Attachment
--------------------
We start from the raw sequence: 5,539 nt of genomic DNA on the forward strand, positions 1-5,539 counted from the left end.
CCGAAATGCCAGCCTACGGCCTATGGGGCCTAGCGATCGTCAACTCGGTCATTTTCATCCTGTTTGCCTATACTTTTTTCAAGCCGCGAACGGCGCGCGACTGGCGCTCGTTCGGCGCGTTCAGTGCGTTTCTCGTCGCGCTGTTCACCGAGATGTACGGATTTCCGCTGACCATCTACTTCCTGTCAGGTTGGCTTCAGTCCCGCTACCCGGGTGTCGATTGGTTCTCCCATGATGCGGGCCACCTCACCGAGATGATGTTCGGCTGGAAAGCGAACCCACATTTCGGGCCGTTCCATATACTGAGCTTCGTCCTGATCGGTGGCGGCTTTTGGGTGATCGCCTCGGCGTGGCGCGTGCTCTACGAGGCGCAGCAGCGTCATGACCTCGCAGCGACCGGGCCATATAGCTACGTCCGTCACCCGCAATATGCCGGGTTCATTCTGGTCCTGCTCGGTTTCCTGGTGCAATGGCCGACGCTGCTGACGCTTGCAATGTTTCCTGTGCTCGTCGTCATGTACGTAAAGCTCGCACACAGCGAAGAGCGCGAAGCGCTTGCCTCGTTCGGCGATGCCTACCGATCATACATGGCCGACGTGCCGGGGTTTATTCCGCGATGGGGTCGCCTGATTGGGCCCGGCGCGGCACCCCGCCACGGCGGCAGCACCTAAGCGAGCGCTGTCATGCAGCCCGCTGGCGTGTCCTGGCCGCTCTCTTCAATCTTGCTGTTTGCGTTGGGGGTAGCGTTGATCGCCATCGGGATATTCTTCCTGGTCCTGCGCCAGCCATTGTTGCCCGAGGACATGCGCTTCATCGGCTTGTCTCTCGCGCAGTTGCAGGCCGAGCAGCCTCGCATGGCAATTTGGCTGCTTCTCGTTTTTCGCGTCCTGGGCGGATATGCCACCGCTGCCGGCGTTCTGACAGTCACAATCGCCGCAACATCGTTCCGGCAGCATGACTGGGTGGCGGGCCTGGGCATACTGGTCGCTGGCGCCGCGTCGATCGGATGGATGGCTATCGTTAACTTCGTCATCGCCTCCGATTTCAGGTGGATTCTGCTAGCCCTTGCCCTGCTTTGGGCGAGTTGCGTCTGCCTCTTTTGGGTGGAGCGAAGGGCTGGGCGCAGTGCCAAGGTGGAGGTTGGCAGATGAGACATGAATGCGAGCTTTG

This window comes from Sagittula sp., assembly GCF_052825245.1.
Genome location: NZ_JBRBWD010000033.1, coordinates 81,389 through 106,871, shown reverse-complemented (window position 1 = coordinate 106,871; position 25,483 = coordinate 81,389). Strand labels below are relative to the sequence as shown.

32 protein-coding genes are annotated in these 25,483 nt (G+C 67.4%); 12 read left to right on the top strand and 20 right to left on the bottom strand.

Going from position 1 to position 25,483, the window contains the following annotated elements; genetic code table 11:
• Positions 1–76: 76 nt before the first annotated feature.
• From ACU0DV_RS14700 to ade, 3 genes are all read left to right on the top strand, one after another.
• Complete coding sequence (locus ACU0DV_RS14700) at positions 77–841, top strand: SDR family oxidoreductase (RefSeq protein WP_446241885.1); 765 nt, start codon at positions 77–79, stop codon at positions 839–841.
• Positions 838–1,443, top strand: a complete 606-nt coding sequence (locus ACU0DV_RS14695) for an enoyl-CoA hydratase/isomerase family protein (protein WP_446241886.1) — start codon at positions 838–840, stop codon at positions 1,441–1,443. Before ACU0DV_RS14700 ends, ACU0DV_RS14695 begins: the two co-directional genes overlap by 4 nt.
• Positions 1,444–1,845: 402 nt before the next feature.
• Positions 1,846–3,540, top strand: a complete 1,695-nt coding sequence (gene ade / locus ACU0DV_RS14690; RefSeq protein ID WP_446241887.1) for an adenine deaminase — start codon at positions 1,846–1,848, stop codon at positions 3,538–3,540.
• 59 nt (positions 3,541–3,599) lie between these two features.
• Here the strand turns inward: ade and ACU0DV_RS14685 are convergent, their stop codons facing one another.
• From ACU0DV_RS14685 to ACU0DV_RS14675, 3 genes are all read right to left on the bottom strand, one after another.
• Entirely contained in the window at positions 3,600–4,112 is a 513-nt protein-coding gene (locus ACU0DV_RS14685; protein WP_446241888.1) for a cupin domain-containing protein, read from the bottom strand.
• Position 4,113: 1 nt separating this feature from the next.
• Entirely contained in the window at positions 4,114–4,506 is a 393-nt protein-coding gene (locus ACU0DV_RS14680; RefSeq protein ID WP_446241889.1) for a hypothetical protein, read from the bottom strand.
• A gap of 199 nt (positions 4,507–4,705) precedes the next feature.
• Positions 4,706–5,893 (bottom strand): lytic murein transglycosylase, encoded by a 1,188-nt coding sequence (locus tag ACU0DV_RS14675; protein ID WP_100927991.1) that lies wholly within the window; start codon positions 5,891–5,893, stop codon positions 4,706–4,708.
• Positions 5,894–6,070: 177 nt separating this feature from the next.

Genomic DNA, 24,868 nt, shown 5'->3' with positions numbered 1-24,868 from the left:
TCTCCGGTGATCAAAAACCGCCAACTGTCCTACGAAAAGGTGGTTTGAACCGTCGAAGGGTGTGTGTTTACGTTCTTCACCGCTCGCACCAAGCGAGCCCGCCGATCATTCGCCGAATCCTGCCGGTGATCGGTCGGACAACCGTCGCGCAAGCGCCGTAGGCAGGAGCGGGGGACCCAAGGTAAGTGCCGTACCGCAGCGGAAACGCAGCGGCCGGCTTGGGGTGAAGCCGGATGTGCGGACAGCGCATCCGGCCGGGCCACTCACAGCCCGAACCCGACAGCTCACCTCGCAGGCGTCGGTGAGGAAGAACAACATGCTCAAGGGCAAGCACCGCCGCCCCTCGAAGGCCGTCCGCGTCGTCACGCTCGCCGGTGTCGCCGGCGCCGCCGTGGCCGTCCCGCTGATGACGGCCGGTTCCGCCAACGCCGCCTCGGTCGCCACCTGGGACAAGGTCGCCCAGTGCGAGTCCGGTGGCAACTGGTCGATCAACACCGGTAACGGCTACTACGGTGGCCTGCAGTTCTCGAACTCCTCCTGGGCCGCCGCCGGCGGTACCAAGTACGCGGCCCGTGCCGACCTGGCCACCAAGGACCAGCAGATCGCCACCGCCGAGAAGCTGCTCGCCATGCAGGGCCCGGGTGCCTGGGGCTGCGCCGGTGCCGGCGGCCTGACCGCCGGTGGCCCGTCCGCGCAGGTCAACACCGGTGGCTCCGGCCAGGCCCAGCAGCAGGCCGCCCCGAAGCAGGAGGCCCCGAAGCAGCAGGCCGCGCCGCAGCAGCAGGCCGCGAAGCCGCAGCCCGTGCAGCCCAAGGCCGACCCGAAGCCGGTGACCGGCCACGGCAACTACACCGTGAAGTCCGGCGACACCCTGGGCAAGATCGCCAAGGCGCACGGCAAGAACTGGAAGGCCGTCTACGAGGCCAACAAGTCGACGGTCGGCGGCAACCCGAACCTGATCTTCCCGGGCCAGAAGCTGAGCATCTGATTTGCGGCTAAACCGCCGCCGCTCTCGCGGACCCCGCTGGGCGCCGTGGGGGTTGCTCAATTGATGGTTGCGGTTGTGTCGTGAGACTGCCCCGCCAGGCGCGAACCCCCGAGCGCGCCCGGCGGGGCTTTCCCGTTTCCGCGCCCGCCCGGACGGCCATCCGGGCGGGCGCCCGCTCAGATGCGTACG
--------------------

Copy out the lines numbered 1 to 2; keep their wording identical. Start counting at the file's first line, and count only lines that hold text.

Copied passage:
We start from the raw sequence: 5,539 nt of genomic DNA on the forward strand, positions 1-5,539 counted from the left end.
CCGAAATGCCAGCCTACGGCCTATGGGGCCTAGCGATCGTCAACTCGGTCATTTTCATCCTGTTTGCCTATACTTTTTTCAAGCCGCGAACGGCGCGCGACTGGCGCTCGTTCGGCGCGTTCAGTGCGTTTCTCGTCGCGCTGTTCACCGAGATGTACGGATTTCCGCTGACCATCTACTTCCTGTCAGGTTGGCTTCAGTCCCGCTACCCGGGTGTCGATTGGTTCTCCCATGATGCGGGCCACCTCACCGAGATGATGTTCGGCTGGAAAGCGAACCCACATTTCGGGCCGTTCCATATACTGAGCTTCGTCCTGATCGGTGGCGGCTTTTGGGTGATCGCCTCGGCGTGGCGCGTGCTCTACGAGGCGCAGCAGCGTCATGACCTCGCAGCGACCGGGCCATATAGCTACGTCCGTCACCCGCAATATGCCGGGTTCATTCTGGTCCTGCTCGGTTTCCTGGTGCAATGGCCGACGCTGCTGACGCTTGCAATGTTTCCTGTGCTCGTCGTCATGTACGTAAAGCTCGCACACAGCGAAGAGCGCGAAGCGCTTGCCTCGTTCGGCGATGCCTACCGATCATACATGGCCGACGTGCCGGGGTTTATTCCGCGATGGGGTCGCCTGATTGGGCCCGGCGCGGCACCCCGCCACGGCGGCAGCACCTAAGCGAGCGCTGTCATGCAGCCCGCTGGCGTGTCCTGGCCGCTCTCTTCAATCTTGCTGTTTGCGTTGGGGGTAGCGTTGATCGCCATCGGGATATTCTTCCTGGTCCTGCGCCAGCCATTGTTGCCCGAGGACATGCGCTTCATCGGCTTGTCTCTCGCGCAGTTGCAGGCCGAGCAGCCTCGCATGGCAATTTGGCTGCTTCTCGTTTTTCGCGTCCTGGGCGGATATGCCACCGCTGCCGGCGTTCTGACAGTCACAATCGCCGCAACATCGTTCCGGCAGCATGACTGGGTGGCGGGCCTGGGCATACTGGTCGCTGGCGCCGCGTCGATCGGATGGATGGCTATCGTTAACTTCGTCATCGCCTCCGATTTCAGGTGGATTCTGCTAGCCCTTGCCCTGCTTTGGGCGAGTTGCGTCTGCCTCTTTTGGGTGGAGCGAAGGGCTGGGCGCAGTGCCAAGGTGGAGGTTGGCAGATGAGACATGAATGCGAGCTTTG